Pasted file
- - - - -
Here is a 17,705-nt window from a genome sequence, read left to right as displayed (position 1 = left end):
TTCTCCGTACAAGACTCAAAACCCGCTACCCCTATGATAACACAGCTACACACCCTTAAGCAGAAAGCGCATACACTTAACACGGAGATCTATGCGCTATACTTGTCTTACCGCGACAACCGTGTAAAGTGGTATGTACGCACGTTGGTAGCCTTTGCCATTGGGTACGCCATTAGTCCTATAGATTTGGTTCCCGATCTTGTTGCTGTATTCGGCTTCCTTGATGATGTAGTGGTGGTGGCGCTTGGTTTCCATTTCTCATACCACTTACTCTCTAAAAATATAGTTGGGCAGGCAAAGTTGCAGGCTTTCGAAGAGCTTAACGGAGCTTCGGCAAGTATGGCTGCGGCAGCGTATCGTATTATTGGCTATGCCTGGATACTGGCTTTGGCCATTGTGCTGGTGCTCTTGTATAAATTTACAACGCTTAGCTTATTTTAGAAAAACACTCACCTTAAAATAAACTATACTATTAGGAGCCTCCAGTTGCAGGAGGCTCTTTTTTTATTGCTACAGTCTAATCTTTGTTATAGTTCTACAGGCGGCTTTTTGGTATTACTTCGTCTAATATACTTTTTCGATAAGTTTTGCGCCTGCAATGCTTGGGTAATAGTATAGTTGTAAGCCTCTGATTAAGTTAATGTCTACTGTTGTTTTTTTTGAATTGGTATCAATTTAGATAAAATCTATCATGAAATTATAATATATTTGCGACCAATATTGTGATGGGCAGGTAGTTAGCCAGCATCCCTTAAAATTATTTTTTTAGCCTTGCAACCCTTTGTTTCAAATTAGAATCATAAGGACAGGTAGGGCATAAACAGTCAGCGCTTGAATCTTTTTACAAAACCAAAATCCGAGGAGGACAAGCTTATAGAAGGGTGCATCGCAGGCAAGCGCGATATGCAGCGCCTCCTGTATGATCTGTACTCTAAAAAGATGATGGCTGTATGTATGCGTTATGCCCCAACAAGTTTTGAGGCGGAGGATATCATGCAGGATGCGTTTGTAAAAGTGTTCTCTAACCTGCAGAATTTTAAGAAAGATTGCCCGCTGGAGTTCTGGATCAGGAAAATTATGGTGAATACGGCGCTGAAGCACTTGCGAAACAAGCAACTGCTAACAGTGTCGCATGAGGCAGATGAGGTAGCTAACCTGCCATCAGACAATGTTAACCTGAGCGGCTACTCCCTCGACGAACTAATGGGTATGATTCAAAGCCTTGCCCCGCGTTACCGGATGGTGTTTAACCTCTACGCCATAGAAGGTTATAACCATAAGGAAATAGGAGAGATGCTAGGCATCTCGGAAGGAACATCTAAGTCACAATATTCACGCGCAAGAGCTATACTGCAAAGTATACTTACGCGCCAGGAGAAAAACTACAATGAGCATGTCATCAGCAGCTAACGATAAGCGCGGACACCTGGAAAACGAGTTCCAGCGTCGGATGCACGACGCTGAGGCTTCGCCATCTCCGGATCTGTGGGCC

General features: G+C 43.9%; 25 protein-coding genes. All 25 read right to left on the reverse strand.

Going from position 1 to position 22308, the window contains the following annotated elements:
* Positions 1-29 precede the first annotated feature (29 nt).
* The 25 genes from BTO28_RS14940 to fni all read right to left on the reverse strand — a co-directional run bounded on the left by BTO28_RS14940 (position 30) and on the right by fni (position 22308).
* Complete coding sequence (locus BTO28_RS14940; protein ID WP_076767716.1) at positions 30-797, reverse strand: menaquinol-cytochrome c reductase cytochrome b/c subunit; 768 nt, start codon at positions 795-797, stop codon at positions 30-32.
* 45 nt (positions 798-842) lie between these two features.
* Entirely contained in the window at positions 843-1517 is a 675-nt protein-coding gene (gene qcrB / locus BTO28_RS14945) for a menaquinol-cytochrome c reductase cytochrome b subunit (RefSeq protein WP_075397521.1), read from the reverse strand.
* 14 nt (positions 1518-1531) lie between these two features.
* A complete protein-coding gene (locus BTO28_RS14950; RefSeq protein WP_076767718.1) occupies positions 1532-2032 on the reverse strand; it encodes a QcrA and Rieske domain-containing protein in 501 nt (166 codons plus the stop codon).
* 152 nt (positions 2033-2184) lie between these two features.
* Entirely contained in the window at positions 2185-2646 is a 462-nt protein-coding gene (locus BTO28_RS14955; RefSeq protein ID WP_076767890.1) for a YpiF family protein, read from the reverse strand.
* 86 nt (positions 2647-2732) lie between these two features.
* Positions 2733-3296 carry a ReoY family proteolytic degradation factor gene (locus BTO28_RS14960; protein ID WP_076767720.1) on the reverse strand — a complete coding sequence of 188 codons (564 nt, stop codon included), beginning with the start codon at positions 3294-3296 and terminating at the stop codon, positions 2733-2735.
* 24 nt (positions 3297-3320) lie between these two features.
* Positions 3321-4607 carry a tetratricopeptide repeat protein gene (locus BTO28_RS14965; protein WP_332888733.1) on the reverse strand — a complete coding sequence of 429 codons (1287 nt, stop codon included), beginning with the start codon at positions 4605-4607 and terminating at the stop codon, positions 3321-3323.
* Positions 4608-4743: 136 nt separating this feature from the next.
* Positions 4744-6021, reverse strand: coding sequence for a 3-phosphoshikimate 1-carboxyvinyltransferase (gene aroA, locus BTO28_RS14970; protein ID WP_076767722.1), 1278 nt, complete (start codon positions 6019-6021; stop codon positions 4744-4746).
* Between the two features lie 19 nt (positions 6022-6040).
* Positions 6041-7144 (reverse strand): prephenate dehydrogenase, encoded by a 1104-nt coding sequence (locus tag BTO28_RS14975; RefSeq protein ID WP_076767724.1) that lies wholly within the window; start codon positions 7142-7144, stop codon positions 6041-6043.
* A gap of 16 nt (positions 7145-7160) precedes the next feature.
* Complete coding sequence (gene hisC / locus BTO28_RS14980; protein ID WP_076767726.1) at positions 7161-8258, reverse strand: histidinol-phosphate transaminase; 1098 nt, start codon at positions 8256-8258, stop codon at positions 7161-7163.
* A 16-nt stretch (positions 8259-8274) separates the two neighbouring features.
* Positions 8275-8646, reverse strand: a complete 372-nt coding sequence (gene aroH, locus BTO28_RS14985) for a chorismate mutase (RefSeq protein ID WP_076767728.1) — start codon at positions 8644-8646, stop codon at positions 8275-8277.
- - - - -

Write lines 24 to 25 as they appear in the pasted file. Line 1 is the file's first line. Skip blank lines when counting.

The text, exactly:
* A 16-nt stretch (positions 8259-8274) separates the two neighbouring features.
* Positions 8275-8646, reverse strand: a complete 372-nt coding sequence (gene aroH, locus BTO28_RS14985) for a chorismate mutase (RefSeq protein ID WP_076767728.1) — start codon at positions 8644-8646, stop codon at positions 8275-8277.